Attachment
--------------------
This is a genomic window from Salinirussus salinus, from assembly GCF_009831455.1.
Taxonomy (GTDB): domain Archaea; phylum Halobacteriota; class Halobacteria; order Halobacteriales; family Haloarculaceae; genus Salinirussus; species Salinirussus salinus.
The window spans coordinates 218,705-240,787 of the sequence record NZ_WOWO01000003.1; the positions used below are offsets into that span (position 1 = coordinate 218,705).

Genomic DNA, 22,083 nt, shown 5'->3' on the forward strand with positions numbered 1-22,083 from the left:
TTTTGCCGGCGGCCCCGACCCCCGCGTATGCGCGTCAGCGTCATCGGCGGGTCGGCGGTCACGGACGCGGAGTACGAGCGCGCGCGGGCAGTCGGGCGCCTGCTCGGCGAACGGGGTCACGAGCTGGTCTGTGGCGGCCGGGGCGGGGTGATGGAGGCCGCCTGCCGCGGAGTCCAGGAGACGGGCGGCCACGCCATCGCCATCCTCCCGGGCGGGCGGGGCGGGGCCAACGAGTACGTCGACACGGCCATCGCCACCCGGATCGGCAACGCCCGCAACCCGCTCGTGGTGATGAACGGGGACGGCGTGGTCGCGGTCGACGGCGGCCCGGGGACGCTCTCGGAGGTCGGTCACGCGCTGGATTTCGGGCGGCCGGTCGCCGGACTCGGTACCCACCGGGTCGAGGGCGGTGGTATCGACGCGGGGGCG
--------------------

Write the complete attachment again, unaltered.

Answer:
This is a genomic window from Salinirussus salinus, from assembly GCF_009831455.1.
Taxonomy (GTDB): domain Archaea; phylum Halobacteriota; class Halobacteria; order Halobacteriales; family Haloarculaceae; genus Salinirussus; species Salinirussus salinus.
The window spans coordinates 218,705-240,787 of the sequence record NZ_WOWO01000003.1; the positions used below are offsets into that span (position 1 = coordinate 218,705).

Genomic DNA, 22,083 nt, shown 5'->3' on the forward strand with positions numbered 1-22,083 from the left:
TTTTGCCGGCGGCCCCGACCCCCGCGTATGCGCGTCAGCGTCATCGGCGGGTCGGCGGTCACGGACGCGGAGTACGAGCGCGCGCGGGCAGTCGGGCGCCTGCTCGGCGAACGGGGTCACGAGCTGGTCTGTGGCGGCCGGGGCGGGGTGATGGAGGCCGCCTGCCGCGGAGTCCAGGAGACGGGCGGCCACGCCATCGCCATCCTCCCGGGCGGGCGGGGCGGGGCCAACGAGTACGTCGACACGGCCATCGCCACCCGGATCGGCAACGCCCGCAACCCGCTCGTGGTGATGAACGGGGACGGCGTGGTCGCGGTCGACGGCGGCCCGGGGACGCTCTCGGAGGTCGGTCACGCGCTGGATTTCGGGCGGCCGGTCGCCGGACTCGGTACCCACCGGGTCGAGGGCGGTGGTATCGACGCGGGGGCG